Patti Labelle & The Bluebelles’ 1963 version is also slow, dramatic, and quite special.

    All this red meat makes Gerry’s thin, tinkly version seem like a bowl of tepid blind scouse. He was soon back on the Merseybeat course with I’m The One, which came within a whisker of making it FOUR straight number ones in the new year. Only the Searchers’ Needles And Pins checked his run.

  4. 4
    DJ Punctum on 12 Jun 2008 #

    Roy Hamilton is maybe the most underrated musical figure of the last half century; probably in part because he died young, but if anyone needs a definitive Rhino-type compilation it’s him.

  5. 5
    mike on 12 Jun 2008 #

    I only know RH’s “Dark End Of The Street” from one of the Dave Godin comps, but I was mightily struck by it and would like to hear more.

  6. 6
    DJ Punctum on 12 Jun 2008 #

    His “Crackin’ Up Over You” (complete with breaking glass sound effects!) is a Northern Soul classic.

  7. 7
    Mark G on 12 Jun 2008 #

    Nick Lowe had hits with “I love the sound of breaking glass”, and “Crackin’ up”

    Bet he was a fan.

  8. 8
    Erithian on 12 Jun 2008 #

    One of the most moving renditions of this song was by AC Milan fans on 19 April 1989. Four days after the Hillsborough disaster, the Milan-Real Madrid European Cup semi-final was interrupted when the referee blew his whistle 6 minutes into the match (the time at which the game at Hillsborough had been stopped) for a minute’s silence. Instead of maintaining the silence the Milan fans sang “You’ll Never Walk Alone” as their own tribute.

  9. 9
    wichita lineman on 12 Jun 2008 #

    Shout, which is part of RPM, have started a series of RH comps which do the Rhino-esque job.

    http://www.cherryred.co.uk/rpm/artists/royhamilton.htm

  10. 10
    DJ Punctum on 13 Jun 2008 #

    Ah, excellent; I must investigate these.

    Wish RPM would get a move on with the Lou Christie series, though.

  11. 11
    rosie on 14 Jun 2008 #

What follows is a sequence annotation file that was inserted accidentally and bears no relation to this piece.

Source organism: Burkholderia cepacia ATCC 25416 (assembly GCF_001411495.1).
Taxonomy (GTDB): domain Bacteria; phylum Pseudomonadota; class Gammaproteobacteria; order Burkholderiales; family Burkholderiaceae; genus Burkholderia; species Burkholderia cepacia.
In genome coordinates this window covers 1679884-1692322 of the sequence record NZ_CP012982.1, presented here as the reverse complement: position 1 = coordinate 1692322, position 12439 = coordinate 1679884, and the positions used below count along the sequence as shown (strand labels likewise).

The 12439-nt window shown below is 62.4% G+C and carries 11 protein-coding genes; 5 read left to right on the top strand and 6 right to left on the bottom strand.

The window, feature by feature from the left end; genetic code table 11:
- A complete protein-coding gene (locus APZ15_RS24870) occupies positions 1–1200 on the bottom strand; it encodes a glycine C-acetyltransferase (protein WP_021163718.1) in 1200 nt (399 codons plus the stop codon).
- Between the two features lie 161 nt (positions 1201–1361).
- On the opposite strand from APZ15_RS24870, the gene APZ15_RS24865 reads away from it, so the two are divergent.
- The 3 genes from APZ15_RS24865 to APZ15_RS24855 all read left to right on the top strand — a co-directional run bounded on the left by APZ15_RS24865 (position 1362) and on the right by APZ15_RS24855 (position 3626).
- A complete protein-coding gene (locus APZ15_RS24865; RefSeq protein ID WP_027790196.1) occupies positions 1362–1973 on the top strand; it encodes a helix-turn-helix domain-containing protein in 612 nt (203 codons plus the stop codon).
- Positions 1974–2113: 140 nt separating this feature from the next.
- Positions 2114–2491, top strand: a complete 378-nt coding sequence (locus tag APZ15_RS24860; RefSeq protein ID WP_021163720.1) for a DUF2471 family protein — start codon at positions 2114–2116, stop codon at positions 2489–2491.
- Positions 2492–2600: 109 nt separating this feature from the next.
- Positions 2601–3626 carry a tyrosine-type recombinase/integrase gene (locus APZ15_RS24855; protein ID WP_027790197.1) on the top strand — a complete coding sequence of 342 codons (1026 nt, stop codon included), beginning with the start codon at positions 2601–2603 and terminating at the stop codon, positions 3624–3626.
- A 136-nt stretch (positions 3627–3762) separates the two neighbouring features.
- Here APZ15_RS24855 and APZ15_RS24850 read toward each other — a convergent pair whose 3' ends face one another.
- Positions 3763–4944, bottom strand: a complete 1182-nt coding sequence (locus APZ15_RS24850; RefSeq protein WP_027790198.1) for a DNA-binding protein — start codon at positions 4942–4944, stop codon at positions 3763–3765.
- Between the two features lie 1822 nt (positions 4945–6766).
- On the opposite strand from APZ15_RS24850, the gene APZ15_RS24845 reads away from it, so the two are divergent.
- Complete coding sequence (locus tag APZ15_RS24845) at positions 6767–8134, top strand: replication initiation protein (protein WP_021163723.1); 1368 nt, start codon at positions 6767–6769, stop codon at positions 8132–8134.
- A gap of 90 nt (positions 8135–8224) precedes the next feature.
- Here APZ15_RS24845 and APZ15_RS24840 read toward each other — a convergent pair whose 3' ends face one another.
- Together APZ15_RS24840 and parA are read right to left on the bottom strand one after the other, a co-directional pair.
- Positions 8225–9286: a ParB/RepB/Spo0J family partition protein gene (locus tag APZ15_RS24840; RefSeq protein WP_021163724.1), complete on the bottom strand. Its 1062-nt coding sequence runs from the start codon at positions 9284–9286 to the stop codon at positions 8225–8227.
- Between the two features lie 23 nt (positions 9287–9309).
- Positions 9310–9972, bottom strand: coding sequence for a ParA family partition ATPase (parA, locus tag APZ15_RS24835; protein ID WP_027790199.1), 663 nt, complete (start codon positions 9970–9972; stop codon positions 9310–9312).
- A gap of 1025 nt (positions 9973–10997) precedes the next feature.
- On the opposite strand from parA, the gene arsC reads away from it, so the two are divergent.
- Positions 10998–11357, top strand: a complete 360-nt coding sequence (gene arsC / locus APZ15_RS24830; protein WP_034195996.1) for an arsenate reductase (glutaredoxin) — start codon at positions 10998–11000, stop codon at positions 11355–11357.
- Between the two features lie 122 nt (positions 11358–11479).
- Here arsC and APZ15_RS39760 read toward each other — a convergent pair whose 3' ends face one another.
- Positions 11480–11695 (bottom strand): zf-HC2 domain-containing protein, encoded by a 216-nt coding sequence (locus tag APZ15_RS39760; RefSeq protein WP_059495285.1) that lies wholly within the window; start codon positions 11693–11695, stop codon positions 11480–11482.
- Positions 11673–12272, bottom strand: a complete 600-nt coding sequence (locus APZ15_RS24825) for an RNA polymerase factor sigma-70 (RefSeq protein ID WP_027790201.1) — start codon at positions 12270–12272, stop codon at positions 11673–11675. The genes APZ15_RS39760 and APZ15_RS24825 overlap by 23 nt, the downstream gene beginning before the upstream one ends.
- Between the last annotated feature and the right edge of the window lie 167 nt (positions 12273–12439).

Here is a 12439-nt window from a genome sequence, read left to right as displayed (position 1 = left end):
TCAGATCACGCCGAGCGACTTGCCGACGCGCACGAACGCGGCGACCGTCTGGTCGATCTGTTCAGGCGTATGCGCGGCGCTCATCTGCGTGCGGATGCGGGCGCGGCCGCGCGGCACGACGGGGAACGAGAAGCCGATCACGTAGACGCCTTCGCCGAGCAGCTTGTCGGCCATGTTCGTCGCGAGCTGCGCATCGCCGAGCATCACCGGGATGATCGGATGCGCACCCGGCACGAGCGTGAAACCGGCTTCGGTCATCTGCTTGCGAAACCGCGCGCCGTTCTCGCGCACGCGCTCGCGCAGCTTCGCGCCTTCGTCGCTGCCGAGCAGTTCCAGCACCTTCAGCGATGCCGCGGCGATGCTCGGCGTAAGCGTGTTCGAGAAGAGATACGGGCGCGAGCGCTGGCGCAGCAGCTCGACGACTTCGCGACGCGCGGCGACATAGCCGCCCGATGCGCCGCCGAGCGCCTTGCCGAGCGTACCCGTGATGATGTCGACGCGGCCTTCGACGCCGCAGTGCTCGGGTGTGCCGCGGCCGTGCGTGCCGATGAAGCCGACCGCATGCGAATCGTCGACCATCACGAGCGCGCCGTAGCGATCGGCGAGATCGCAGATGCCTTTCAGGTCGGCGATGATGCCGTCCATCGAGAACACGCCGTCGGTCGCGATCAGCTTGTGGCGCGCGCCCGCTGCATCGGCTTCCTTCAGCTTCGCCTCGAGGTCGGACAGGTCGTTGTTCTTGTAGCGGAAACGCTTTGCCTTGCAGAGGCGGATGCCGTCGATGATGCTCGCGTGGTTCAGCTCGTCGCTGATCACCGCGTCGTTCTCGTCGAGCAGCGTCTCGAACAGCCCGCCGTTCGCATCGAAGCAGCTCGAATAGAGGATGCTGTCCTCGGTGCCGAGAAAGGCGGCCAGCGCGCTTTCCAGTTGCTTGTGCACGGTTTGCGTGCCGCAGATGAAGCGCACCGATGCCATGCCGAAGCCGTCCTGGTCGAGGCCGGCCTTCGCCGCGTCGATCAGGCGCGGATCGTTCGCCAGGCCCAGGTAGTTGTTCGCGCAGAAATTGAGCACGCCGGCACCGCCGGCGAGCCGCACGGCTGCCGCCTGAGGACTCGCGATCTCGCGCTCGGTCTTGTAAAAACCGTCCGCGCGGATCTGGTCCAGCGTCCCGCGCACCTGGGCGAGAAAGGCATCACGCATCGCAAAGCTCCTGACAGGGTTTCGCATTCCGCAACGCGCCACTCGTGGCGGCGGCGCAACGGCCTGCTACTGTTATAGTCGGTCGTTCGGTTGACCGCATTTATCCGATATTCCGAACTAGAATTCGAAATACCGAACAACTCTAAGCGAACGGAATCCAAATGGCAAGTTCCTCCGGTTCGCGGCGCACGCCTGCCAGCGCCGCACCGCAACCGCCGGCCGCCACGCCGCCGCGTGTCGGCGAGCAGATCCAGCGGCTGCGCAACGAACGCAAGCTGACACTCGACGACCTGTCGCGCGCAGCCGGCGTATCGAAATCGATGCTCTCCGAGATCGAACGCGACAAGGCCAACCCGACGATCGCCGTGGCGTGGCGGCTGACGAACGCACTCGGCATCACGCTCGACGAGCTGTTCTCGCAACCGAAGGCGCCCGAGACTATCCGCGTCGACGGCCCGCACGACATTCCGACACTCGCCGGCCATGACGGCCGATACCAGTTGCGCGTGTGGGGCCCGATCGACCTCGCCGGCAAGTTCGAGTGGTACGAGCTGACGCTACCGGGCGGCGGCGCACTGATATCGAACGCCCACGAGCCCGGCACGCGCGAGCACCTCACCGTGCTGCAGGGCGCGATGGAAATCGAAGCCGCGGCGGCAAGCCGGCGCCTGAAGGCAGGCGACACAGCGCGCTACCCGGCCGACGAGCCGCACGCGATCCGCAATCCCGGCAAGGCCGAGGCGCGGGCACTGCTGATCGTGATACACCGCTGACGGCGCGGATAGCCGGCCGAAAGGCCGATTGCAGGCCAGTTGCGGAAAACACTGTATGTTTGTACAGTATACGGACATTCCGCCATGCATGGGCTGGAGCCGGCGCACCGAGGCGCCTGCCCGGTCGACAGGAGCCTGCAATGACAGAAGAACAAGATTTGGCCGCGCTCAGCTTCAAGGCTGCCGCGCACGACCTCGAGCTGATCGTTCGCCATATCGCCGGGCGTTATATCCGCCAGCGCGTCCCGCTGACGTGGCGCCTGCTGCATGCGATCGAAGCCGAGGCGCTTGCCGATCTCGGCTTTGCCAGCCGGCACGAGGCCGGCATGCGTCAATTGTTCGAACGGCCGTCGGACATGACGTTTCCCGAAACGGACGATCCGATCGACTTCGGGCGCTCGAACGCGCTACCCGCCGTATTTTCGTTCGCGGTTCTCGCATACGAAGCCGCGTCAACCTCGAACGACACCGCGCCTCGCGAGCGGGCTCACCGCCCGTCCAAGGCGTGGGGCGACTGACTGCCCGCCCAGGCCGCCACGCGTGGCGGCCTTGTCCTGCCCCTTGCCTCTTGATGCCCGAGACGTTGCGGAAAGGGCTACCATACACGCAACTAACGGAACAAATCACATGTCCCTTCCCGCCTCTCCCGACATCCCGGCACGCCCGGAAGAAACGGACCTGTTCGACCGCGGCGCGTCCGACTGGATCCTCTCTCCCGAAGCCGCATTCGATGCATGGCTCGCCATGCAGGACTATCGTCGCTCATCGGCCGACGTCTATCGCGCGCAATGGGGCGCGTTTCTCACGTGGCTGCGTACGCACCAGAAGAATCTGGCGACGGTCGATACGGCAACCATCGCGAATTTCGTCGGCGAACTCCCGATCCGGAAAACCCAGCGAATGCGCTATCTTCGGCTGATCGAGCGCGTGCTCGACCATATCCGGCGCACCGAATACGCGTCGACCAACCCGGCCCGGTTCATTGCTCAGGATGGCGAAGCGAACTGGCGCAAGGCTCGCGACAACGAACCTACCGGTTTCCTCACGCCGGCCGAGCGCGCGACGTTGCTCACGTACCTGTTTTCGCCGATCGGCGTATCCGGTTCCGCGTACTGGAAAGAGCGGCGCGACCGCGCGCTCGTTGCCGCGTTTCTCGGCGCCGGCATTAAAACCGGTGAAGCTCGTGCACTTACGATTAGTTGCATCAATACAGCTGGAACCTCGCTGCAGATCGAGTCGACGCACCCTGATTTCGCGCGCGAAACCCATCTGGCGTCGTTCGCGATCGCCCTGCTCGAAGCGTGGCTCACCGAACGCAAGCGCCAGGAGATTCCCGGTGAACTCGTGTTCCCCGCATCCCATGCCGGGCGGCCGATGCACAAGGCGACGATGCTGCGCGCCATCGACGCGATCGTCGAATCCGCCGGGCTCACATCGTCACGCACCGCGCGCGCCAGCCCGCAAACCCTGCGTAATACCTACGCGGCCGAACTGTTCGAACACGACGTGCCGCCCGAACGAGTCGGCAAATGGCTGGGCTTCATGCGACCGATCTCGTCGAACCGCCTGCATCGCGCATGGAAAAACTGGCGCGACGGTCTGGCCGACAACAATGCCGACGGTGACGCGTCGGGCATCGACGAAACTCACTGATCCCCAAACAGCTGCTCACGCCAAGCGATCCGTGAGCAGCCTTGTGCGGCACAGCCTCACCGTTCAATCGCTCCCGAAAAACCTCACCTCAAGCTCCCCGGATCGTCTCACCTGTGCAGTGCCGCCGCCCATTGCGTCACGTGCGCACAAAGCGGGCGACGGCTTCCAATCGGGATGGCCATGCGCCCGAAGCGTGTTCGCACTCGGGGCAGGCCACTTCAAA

My original post here went into the Haloscan black hole.

    My dad went to every home game at Anfield. Sometimes, but not all that often because he wasn’t going to take us on the Kop, he took me and my sister and sometimes my mum (but sister and mum often preferred to shop in Owen Owens instead.) When this came out, it was played before every home match, I think as the last one over the PA before the game started, or maybe it was timed to coincide with the Liverpool team running out onto the pitch. Anyway, the Kop picked it up and sang along. The rest is history.

    Gerry Marsden doesn’t sing it quite as Oscar Hammerstein intended, mind! But Carousel is still my favourite R&H by a long way.

  12. 12
    Erithian on 15 Apr 2009 #

    Seems appropriate today to relocate the discussion on “YNWA” here from the “Happy Talk” thread.

    RIP to the 96 from a United supporter.

  13. 13
    rosie on 15 Apr 2009 #

    Revisiting this with Hillsborough in mind.

    It seems to me worth mentioning in passing that at the time Liverpool FC were not the force in the land they soon would be. They were only in their second season back in the top division after a lengthy period in Division Two, and it was Everton who were reigning champions at the time this was a number one.

  14. 14
    Tooncgull on 25 Sep 2009 #

    I dont like this song – firstly, its a maudling over-sentamental show-tune, and secondly, I really dont like the football team that appropriated it. So, for those purely objective reasons, I give it a Big Round ZERO.

  15. 15
    Erithian on 28 Apr 2010 #

    Back in the Top 40 this week, thanks to Celtic fans’ Facebook campaign in reponse to Rangers fans’ campaign to do likewise for Tina Turner’s “The Best”. Result: Tina 9, Gerry 32. I make that a 44½-year gap between chart entries for Gerry – is that right Marcello?

  16. 16
    Billy Smart on 28 Apr 2010 #

    We’ll be hearing from Gerry in 1989…

  17. 17
    Erithian on 28 Apr 2010 #

    Oh of course – well, the Pacemakers at least then!

  18. 18
    crag on 13 Apr 2011 #

    DESERT ISLAND DISCS WATCH:

    Bill Shankly, Football Manager(1965)

    Phil Redmond, Screenwriter, TV Producer (1995)

    Jimmy Mcgovern,Playwright, Screenwriter(1996)

    Sue Johnston. Actress(2002)

    Micheal Howard, Politician (2004)

    George Davies, Businessman, Designer, Retailer (2006).

  19. 19
    lonepilgrim on 16 Sep 2012 #

    slight return

  20. 20
    lonepilgrim on 28 Jan 2015 #

    there may well be better, other versions of this song but I enjoy this immensely. There’s a sincerity to Gerry Marsden’s vocal which perfectly suits the song and the message of solidarity in the face of adversity seems appropriate for Liverpool, the city and the team – as well as for a wider audience.